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Fall of Liman Shows the Trajectory of War If Russia Hadn't Mobilized
Mobilization wasn't a choice
Declared to be a part of Russia on September 30, Liman was then lost to Ukrainian army on October 1.
Some of the surrounding settlements meanwhile, got the chance to start voting to join Russia on September 23, only to be overrun before the annexation proclamation.
It’s safe to say that Russia isn’t exactly covering itself in glory on the battlefield these days. (Through no fault of the troops.)
After the Ukrainian Kupyansk-Izyum Offensive of September 6-15 caused the Russians to flee beyond the Oskil river, Liman became the next logical target.
That is because Russian positions at Liman formed a “balcony” facing Ukrainian lines to the west but also to the south. Also Liman lies on a river-flat that doesn’t offer many advantages to the defender, while also being a useful road hub.
On the other hand, what the Russian defenders theoretically had going for them is that their initial positions were anchored on the Oskil river to the west, and the Seversky Donets river to the west and south.
However, after Izyum the Ukrainians were able to bridge the Oskil without much fuss, and then steadily kept creeping forward until they were enveloping Liman from the north.
Liman’s fate was probably sealed when a few days ago the Ukrainians successfully bridged the Seversky Donetsk as well, thus enveloping Liman also from the southeast.
This crossing of Seversky Donetsk was perhaps particularly impressive seeing how in May when the Russians were crossing the river in the same area in the other direction, they first suffered a famous debacle in which a battalion-worth of equipment that had been bunched up by the river was destroyed.
The Ukrainians managed without such embarrassments.
The Liman battle was more successful for the Russians than the defeat in Kharkov region, since this time they at least successfully traded space for time and blood. Instead of having to quickly flee and leave a portion of heavy equipment behind as they had done in the Kupyansk-Izyum offensive.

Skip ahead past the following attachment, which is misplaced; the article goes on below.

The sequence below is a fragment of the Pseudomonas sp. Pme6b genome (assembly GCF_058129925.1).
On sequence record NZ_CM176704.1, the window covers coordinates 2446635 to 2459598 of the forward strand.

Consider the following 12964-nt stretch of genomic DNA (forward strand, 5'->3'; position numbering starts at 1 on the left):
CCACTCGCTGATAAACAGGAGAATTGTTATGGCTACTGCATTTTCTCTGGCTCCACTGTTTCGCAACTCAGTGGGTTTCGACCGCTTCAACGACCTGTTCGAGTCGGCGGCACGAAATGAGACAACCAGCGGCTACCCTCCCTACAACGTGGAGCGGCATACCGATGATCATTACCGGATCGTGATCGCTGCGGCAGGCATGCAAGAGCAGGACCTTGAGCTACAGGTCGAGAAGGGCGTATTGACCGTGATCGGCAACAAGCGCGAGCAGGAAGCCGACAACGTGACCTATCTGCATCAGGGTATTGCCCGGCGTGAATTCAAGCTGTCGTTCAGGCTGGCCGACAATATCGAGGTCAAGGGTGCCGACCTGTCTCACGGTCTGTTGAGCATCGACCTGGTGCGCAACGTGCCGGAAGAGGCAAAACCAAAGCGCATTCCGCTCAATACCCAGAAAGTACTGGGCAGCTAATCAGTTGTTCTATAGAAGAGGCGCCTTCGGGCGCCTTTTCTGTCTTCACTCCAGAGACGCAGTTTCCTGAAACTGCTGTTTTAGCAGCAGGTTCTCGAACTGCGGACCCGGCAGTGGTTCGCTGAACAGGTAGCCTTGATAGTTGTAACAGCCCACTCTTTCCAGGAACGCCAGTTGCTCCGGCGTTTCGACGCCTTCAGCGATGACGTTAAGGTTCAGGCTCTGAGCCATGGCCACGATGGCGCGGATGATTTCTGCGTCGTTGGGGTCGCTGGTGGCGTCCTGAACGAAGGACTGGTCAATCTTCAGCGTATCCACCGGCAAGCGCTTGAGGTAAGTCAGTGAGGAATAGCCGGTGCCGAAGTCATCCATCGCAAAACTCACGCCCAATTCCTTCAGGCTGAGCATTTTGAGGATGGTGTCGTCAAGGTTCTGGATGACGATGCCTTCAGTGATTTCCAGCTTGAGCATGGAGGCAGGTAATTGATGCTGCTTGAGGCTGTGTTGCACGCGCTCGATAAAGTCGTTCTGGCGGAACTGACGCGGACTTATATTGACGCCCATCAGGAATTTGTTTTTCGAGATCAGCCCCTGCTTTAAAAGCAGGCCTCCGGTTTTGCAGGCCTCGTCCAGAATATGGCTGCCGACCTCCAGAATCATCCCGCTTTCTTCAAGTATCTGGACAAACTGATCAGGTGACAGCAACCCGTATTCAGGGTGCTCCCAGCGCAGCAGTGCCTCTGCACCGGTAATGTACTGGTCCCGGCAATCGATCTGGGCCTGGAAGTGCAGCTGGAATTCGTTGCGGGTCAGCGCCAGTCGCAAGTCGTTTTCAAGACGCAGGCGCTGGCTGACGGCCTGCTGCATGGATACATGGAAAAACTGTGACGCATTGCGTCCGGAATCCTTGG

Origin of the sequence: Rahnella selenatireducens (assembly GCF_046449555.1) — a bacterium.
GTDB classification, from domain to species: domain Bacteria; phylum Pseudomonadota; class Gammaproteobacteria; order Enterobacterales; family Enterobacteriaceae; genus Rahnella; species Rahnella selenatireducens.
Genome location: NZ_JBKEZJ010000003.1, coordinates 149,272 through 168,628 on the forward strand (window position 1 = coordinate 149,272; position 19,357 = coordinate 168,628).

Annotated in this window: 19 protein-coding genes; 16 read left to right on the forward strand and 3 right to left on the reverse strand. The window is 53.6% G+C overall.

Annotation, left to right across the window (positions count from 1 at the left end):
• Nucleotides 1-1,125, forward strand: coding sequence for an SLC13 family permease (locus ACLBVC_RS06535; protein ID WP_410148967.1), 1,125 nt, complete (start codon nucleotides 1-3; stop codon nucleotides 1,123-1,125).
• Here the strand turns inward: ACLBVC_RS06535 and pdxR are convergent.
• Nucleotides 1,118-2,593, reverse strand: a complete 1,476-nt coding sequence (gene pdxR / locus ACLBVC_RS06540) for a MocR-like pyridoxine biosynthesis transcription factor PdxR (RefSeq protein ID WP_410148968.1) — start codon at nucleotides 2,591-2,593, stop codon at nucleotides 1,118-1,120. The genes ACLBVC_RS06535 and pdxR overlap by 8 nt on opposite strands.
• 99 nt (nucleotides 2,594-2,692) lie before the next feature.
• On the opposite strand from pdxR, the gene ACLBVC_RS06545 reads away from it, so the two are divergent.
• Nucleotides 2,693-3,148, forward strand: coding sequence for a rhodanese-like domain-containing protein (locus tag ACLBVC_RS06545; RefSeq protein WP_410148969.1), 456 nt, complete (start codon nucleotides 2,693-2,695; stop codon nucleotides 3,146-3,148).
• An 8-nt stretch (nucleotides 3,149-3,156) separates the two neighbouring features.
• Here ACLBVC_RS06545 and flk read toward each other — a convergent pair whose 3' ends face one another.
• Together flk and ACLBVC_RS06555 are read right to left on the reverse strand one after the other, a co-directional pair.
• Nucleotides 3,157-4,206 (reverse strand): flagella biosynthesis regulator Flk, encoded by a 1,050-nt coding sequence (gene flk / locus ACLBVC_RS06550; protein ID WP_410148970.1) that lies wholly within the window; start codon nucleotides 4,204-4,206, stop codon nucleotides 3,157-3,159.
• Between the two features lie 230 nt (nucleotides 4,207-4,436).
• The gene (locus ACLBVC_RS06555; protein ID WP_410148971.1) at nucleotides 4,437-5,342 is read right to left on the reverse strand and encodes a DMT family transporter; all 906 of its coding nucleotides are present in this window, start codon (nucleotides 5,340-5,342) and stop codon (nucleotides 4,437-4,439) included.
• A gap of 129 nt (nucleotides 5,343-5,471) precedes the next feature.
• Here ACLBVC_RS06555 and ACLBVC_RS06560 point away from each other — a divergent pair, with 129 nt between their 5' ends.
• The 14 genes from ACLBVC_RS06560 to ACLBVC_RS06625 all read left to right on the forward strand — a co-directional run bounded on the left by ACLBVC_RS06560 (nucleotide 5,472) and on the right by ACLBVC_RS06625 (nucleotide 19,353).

(Perhaps some of the difference is down to Liman being in Donetsk so that Donetsk troops were more motivated than had been the Lugansk militias in Kharkov, ie outside Lugansk.)
In any case, albeit a less lopsided loss than at Kupyansk (where Russia relinquished as much territory in several days as it had captured in several months), Liman is still a defeat.
Moreover, while Kupyansk-Izyum could be blamed on Kiev catching the Russians by surprise, such an excuse is not available for Liman.
One Ukrainian victory could be a “coincidence” but stringing two in a row is a trend.
The nadir of Russian fortunes is perhaps best illustrated by the fact that defeat at Liman was, for the first time, followed by public recriminations going after named individuals. Ex-terrorist Ramzan Kadyrov publicly attacked general Lapin, commander of the Central Military District, scapegoating him for the defeat.
Actually, it turns out Lapin wasn’t even in charge at Liman. He only contributed some reinforcements toward the tail end of the battle.* But Kadyrov and Prigozhin who run private armies have a strong incentive to try and discredit Russia’s real army. The army that is carrying 95% of the weight of this war, and without special favors from the top that Kadyrov’s selfie troops and Prigozhin’s criminals can count on, but on the contrary being handicapped at every turn.
The private-interest brigade is smelling weakness, that’s for sure.
Questions about the Western District aside, the gravely outnumbered Russian forces at Liman did about as well as could have been expected of them in the circumstances. (Probably a lot better than Kadyrov’s joke troops that many African warlords would be embarrassed to field would have.) If the opposition has the forces to envelop you from three sides, including to your rear, there just isn’t a lot you can do.
The fish rots from the head. The real question to ask is why are Russians everywhere outnumbered? Why was the Russian military thrown into the largest European war since WW2 piecemeal, its professional element detached from its conscript and mobiki elements?**
Kupyansk-Izyum and Liman reveal one truth about the September 21 mobilization. They reveal that this mobilization wasn’t optional. It was a choice between mobilizing and accepting that Kiev would eventually win, inflicting a defeat on Putin that his rule would be unlikely to survive.
*As it happened many soldiers jumped to Lapin’s defense:
**Actually it would be interesting to research if it was precisely the FSB, Kadyrov and Erik Prince, sorry, Yevgeny Prigozhin who reassured the Tsar that he didn’t need to use conscripts or mobilize because of the assets they had to give him.
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